“We’re not perfect, and we realize that. We’re sacrificing more. With our size, we are doing the best can to defend. Our chemistry is good.”
The five best ASU-UA games of the millennium
Arizona State 69, No. 2 Arizona 66, 2 OT
Tempe, Feb. 14, 2014
Jahii Carson’s exclamation point dunk with 0.7 seconds remaining in the second overtime should have resulted in a technical foul — he chinned himself on the rim, long enough to pay rent — but even that almost certainly would not have changed the outcome.
Going by the poll rankings, it was the biggest victory Sun Devil history. They had never beaten a team ranked as high as No. 2 in the country, the position the Wildcats (23-1) held coming in after having won their first 21 games. The outcome was a stark reversal from the first meeting a month before, when the Wildcats rolled to a 91-68 victory in Tucson.
Guard Jermaine Marshall, who missed the first game with a calf injury, scored 29 points, including two 3-pointers in the second overtime. ASU fans stormed the floor after Carson’s dunk followed a blocked shot by Jordan Bachynski, only to be shepherded back into their seats before Johnson’s 45-footer at the buzzer missed. The victory was enough of a resume-booster to send Arizona State to the NCAA tournament for the first time in five seasons.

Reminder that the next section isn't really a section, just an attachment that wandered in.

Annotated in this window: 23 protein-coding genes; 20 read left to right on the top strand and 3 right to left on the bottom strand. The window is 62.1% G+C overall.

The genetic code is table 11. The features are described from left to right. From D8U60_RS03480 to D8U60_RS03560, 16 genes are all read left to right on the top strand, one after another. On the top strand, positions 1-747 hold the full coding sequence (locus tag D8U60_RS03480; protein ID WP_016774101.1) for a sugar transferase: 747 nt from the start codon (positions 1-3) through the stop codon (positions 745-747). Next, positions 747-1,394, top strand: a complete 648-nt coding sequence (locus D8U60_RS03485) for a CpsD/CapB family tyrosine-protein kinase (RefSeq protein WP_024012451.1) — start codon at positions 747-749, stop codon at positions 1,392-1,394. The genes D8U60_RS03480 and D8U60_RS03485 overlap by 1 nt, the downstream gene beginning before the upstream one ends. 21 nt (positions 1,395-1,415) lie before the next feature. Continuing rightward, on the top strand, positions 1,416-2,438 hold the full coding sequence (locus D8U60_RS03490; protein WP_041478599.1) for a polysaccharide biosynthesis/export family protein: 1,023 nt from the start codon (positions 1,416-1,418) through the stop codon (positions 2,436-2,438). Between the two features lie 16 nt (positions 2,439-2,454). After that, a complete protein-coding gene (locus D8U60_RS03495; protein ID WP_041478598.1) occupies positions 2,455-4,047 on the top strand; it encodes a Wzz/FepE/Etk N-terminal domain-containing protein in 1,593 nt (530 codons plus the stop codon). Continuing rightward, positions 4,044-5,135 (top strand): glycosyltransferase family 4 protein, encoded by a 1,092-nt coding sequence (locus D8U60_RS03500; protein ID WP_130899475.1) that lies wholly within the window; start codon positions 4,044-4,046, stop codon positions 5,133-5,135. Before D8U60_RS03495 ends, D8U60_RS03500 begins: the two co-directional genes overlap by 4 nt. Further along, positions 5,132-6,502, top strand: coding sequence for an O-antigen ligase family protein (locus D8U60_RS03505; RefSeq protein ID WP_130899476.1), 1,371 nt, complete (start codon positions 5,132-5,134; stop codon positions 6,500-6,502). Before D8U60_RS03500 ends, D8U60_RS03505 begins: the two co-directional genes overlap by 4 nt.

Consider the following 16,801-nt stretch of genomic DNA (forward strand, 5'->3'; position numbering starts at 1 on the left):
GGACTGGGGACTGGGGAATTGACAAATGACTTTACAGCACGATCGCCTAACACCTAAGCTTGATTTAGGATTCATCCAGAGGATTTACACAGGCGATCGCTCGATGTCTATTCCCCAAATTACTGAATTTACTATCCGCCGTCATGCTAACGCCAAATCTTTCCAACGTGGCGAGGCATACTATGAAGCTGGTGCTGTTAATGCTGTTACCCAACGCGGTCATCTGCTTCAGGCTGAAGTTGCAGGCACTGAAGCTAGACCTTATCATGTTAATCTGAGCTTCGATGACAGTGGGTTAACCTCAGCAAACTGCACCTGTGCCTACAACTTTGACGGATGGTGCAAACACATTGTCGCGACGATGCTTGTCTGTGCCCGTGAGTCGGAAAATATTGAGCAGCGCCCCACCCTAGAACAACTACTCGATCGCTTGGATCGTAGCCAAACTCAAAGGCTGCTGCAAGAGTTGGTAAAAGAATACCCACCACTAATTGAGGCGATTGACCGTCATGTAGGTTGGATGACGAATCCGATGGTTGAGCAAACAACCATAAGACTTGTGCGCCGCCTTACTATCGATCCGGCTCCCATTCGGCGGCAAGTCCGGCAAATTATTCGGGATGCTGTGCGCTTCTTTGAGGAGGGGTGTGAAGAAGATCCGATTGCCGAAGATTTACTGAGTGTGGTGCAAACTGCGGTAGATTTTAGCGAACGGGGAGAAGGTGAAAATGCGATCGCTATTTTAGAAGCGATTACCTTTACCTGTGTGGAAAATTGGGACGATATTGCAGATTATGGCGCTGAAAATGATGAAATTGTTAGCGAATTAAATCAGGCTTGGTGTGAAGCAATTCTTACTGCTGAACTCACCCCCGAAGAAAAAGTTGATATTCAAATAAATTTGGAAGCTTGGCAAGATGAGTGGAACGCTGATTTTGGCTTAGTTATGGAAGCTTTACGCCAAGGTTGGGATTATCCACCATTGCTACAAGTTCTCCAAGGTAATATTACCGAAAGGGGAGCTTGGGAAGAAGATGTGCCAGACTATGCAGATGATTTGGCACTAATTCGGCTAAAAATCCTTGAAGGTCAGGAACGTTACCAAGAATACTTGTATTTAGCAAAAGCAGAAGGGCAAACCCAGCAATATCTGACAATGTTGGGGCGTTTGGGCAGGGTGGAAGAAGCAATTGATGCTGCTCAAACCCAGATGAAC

Arizona, stocked with potential NBA players Aaron Gordon, T.J. McConnell, Rondae Hollis-Jefferson and Nick Johnson, suffered only its second loss of the season. The Wildcats advanced to the NCAA West Regional finals before falling to Wisconsin in overtime. ASU finished 21-12 after losing to Texas in the first round of the NCAAs.
”No words can explain the joy that we feel right now,” ASU center Jordan Bachynski said.
Arizona State 81, No. 6 Arizona 78
Tempe, Feb. 7, 2015
ASU freshman guard Tra Holder spent the night before the game studying video of Los Angeles Clippers point guard Chris Paul, attempting to learn how Paul handled the constant pressure and double-teams that he had come to face almost every possession.
The lesson? Maintain your dribble and continue to probe.
Holder had 15 points, a season-high eight assists and committed only two turnovers in 36 minutes to lead the Sun Devils to their second consecutive storm-the-court victory at Wells Fargo Arena. Bo Barnes’ 25-foot 3-pointer as the shot clock neared expiration with 52 seconds remaining gave the Sun Devils a 75-68 lead, and the Wildcats never had the ball with a chance to tie after that.